It should be noted that the sacraments offered during the service are not open to the public, but only to the faithful. Many Catholic masses only offer communion to the couple getting married and, in some cases, the bridal party.
5. A Sacrament of Matrimony
An important part of a Catholic wedding is the sacrament of Matrimony. One of the seven sacred sacraments of the Catholic Church, matrimony as pronounced before God is a part of a Nuptial Mass. The sacrament is administered along with the Eucharist, typically alongside communion.
The symbolism of the sacrament is significant. Signifying the couple’s acceptance of Christ’s sacrifice together and the reflection of their marriage in light of Christ’s union with the Church, the sacrament is very spiritual.
Catholics believe that when the sacrament of matrimony is pronounced, the newlywed couple is officially “one” in Christ. They also “receive the Holy Spirit as the communion of love of Christ and the Church.” This prepares the couple for a lifetime of unity in marriage and in faith.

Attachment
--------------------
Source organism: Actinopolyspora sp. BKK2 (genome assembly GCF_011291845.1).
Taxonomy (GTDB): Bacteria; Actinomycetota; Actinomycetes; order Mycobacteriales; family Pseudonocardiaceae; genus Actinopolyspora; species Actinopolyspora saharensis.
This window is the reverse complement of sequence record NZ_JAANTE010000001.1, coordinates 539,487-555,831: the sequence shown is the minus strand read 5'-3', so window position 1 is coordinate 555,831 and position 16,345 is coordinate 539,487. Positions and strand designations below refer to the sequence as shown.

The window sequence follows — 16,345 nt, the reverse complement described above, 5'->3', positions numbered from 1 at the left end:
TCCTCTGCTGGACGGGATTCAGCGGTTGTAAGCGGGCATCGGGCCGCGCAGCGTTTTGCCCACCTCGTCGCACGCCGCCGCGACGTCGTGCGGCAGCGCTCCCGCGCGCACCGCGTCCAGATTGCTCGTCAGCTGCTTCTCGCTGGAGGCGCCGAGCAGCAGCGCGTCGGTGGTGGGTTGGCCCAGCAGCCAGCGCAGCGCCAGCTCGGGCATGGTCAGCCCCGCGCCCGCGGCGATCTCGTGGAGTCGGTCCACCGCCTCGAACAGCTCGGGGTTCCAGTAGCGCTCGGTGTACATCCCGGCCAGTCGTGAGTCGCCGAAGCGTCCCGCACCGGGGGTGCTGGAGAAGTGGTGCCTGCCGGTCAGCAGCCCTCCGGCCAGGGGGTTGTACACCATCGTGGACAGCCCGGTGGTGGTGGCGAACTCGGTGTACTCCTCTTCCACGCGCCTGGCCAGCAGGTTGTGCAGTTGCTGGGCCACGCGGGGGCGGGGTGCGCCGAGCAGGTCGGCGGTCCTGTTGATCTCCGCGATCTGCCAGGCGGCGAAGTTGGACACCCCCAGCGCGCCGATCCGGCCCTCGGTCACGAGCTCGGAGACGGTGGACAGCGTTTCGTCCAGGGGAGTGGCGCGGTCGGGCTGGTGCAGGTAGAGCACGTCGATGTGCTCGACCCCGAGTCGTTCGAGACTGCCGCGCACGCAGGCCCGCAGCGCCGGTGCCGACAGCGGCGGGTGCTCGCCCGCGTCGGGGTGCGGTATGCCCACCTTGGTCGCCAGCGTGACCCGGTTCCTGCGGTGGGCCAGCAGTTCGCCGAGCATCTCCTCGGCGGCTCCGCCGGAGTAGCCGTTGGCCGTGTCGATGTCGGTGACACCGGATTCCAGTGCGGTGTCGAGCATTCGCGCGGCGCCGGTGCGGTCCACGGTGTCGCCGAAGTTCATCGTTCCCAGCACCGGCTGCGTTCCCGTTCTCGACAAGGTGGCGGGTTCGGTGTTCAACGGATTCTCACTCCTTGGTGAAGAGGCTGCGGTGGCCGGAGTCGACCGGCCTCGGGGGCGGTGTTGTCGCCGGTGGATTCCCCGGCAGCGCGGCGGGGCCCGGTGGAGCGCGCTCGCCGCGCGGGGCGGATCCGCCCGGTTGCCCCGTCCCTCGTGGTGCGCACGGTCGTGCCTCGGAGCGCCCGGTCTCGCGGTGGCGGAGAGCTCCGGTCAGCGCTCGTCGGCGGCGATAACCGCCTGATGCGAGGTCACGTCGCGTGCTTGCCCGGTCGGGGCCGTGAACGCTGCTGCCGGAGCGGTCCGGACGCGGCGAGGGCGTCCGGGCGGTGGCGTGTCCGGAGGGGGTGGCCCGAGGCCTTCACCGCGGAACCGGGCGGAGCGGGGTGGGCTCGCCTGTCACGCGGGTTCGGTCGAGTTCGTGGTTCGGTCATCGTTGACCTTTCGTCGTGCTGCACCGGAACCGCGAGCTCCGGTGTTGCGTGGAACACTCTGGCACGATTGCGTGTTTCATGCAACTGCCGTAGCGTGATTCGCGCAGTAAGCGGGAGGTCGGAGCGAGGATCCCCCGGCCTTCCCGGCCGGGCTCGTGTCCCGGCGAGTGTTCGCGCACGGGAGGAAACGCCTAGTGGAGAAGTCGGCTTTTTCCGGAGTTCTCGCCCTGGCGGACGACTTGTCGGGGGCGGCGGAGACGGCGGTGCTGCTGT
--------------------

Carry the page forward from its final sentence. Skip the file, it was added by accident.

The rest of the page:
6. The Bride and/or Groom Must Have Met Certain Requirements
Non-Catholic couples cannot marry in a Catholic Church. Considered a holy place, the Church is seen as sacred and all ceremonies that take place within its walls must be glorifying to God according to the Catholic tradition.
Previously, a Catholic could not marry a Non-Catholic in a traditional Catholic ceremony. The rules have since changed, and such marriages (called mixed-marriages) are allowed. However, there are particular requirements.
The Catholic member of the couple must be able to present a certificate of baptism in the Catholic Church. They must, in front of the partner, promise to continue in their faith and raise their children in the Catholic tradition. This is the case for Catholics marrying Christians of differing denominations. The marriage of a Catholic to a non-religious, completely unbaptized person must be expressly approved by a bishop.
Catholics believe that requirements and restrictions like these are essential to the preservation of the faith. The Church also believes that these requirements protect Catholics from marriage to partners who are hostile to the faith.